How to Set a Static IP Address for Your PC
By: Hannah Fillmore-Patrick
Each time you connect to the internet, your network assigns a string of numbers called an Internet Protocol (IP) address to your PC. Like the return address on a letter, your browser stamps this string of numbers on every online request you make. It tells your browser where an online data packet (an image, a video, etc.) is coming from and where it should go.
The Difference Between Dynamic and Static IP Addresses
To make the most out of a limited number of IP addresses, internet service providers pool these addresses for their users to share. When you connect to the internet, your network draws an address from this pool for your device. When you disconnect, your network returns the address to the pool so that someone else can use it. As a result, the IP address of your devices change constantly.
- A dynamic IP address changes with every internet session. The Domain Name System (DNS) entry constantly changes for networks with dynamic addresses.
Networks that want to be found by other networks have static IP addresses. When you type “google.com” in the address bar at the top of your browser, for example, your browser uses the DNS directory to match that URL with the permanent IP address for Google Search. It’s easy to find a network that has a permanent domain name and a static IP.
- A static IP address always stays the same. The DNS entry doesn’t change for networks like “google.com” with static addresses.
Use Cases for Static IP Addresses
Because sharing IP addresses among users is efficient for ISPs, most networks have a dynamic IP address, not a static one. These IP addresses work just fine for everyday internet browsing. A static IP address, though, is useful in a handful of use cases:
- A static IP lets you use a secure virtual private network (VPN). Whether you’re attempting to connect on site (i.e. where the network is) or remotely, you can verify your identity with a static IP address before you gain access to a secure VPN.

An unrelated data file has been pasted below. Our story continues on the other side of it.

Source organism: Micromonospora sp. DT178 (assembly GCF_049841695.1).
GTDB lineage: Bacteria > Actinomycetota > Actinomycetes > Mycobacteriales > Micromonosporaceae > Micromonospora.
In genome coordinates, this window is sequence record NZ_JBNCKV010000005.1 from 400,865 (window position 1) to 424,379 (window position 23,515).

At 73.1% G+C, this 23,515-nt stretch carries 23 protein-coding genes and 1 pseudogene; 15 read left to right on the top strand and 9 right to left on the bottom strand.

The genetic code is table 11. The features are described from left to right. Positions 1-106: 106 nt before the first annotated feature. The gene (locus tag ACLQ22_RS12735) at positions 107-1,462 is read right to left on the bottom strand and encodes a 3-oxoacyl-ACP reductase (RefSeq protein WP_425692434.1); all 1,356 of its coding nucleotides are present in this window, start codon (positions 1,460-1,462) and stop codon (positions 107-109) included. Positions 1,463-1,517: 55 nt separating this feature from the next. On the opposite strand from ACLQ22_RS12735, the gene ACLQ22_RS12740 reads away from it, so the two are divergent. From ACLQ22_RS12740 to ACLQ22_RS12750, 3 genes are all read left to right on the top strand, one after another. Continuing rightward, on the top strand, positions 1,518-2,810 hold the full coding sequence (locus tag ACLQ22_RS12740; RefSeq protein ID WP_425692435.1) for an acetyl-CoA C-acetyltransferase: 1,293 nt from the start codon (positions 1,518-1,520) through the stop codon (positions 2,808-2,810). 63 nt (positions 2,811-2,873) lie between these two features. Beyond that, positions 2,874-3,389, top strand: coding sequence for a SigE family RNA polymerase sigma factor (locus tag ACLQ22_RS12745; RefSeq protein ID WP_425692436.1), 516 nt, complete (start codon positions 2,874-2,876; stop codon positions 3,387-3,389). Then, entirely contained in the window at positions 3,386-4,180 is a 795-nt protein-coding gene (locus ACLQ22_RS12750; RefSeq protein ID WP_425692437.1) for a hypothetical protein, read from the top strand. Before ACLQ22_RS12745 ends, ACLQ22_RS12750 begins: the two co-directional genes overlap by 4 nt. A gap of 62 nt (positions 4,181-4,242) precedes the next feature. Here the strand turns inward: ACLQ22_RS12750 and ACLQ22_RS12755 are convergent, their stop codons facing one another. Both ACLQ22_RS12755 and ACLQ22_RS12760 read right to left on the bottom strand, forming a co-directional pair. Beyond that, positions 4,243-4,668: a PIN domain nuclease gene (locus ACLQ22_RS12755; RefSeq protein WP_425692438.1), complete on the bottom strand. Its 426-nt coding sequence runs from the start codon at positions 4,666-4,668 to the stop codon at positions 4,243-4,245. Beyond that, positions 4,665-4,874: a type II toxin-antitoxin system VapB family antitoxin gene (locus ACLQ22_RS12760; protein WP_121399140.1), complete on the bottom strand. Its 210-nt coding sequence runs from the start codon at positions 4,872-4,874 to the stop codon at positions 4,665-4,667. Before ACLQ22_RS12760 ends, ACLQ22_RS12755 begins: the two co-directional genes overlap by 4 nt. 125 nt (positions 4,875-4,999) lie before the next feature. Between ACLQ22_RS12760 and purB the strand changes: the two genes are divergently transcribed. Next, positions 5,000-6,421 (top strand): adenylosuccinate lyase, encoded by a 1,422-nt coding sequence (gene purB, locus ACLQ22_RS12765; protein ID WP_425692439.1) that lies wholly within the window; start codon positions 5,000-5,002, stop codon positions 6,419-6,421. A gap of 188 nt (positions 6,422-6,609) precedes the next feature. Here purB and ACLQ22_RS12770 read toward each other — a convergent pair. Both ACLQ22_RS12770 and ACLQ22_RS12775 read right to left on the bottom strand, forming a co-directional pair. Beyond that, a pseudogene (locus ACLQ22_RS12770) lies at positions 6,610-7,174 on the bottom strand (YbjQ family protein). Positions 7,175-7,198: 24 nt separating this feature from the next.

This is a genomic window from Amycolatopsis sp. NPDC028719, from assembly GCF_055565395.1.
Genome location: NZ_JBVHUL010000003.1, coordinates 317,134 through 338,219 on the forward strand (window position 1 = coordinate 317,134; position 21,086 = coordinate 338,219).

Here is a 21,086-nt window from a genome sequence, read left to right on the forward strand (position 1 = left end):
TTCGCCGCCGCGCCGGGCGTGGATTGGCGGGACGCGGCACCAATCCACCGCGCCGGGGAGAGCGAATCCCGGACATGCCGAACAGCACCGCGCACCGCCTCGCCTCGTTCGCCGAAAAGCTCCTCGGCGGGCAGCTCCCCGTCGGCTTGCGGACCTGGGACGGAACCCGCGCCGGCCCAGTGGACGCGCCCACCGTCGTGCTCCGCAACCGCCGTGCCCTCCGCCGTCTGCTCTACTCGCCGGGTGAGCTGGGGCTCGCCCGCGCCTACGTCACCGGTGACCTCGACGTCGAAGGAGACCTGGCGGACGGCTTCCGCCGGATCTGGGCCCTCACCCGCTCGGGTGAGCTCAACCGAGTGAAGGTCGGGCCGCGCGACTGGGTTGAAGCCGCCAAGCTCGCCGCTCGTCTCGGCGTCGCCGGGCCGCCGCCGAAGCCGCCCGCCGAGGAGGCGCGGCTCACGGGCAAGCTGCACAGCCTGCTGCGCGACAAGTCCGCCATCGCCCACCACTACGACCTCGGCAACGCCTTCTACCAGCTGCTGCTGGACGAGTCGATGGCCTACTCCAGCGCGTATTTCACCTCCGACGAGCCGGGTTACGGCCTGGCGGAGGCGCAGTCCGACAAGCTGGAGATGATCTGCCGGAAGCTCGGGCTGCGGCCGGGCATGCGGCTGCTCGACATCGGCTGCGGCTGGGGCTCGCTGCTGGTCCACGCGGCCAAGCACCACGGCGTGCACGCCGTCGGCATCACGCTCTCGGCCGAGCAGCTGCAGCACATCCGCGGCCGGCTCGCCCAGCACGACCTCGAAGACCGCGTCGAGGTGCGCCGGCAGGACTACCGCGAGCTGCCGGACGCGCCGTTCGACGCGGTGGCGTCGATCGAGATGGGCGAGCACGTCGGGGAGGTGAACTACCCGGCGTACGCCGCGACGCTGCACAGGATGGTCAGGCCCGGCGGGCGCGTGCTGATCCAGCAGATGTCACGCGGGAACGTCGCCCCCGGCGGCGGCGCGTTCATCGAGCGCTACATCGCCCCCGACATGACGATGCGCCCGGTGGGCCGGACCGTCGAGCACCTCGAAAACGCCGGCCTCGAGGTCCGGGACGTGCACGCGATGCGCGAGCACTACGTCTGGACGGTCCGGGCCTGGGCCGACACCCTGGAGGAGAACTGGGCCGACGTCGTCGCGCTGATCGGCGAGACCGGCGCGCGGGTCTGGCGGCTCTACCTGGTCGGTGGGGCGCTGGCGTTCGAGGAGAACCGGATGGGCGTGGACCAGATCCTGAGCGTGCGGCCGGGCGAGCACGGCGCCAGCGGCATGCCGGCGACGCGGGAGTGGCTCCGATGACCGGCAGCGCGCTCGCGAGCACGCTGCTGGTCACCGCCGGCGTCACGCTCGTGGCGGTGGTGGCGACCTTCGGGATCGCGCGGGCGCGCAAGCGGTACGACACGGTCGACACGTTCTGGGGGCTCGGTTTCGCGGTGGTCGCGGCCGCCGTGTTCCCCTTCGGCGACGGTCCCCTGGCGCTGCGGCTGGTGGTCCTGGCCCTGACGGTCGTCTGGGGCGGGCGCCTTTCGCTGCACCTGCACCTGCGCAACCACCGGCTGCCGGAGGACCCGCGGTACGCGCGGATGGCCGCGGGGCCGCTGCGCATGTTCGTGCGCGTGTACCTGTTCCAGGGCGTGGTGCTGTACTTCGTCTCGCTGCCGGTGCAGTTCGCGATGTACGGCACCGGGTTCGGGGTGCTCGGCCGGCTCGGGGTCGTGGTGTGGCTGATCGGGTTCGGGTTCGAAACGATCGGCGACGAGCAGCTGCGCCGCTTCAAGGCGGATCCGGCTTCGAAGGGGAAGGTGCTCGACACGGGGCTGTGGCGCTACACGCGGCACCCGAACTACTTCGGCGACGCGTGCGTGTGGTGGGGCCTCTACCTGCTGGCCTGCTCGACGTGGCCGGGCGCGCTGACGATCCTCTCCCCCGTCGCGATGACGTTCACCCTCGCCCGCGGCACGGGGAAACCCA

- A static IP lets you use a secure email account. To gain access to a secure account, you might need to authenticate your identity with a static IP address.
- Network Address Translation (NAT) is a default router option that hides your secure, private IP address behind an unrelated, public IP address. While NAT makes your network more secure, it limits what you can do in online games. A static IP lets you open your NAT type so that you can play with friends, join lobbies, and host games.
A static IP address ensures that the networking changes you make–to allow VPN access, secure email access, or online gaming–are permanent, even when you restart your computer.
Set a Static IP Address for Your Mac
It’s relatively easy to set a static address for your PC running Windows. Before you change anything, though, you need to know your current IP address and your DHCP range. These numbers will help you choose a static IP address for your PC that’s compatible with your router.
To find your current IP address:
- Navigate to “Command Prompt” by using the search or by clicking on “Start” and typing “cmd.”
- Type “ipconfig” and click enter. Your current IP address is “IPv4 Address.”
To determine your router’s DHCP range:
- Navigate to your router’s setup page by entering your router’s default IP address into your browser’s address bar. Most routers have the default LAN IP address 192.168.0.1 or 192.168.1.1. See a full list of default IP addresses here.
- Login to access the setup page. The default password is usually “admin,” but here’s a full list of default router passwords.
- Look for “DHCP Scope” in the settings. Each router manufacturer arranges its setup page a little differently. If you can’t find “DHCP Scope,” you may want to contact you router manufacturer for assistance.
Once you know your current IP address and the DHCP range of your router, you can choose a static IP address for your PC. To do so:
- Start with your current IP address.
- The first three numbers in your IP address stay the same. For example, if your IP address is 192.168.1.143, keep 192.168.1.
- The last number changes to any number that’s less than 254 and is outside the DHCP range of your current IP address. For example, if your current address is 192.168.1.143 and your DHCP range is 50-150, you might choose the static address 192.168.1.3.
Now, change the IP address on your PC to the new static IP address you’ve picked out:
- Open the control panel and navigate to “Network Connections.”
- In “Network Connections,” right-click your internet connection.
- Then, navigate to “Properties.”
- In “Properties,” click “Use the following IP address” to unlock the IP address fields.
- Enter your router’s IP address in the default gateway field. Then, click “OK.”
Now that you’ve assigned a static IP address to your PC, you’re ready to start accessing secure VPNs or email accounts from the device. If you’re a gamer, you’re also ready to open your NAT type with port forwarding so that you can play with friends, join lobbies, and host games.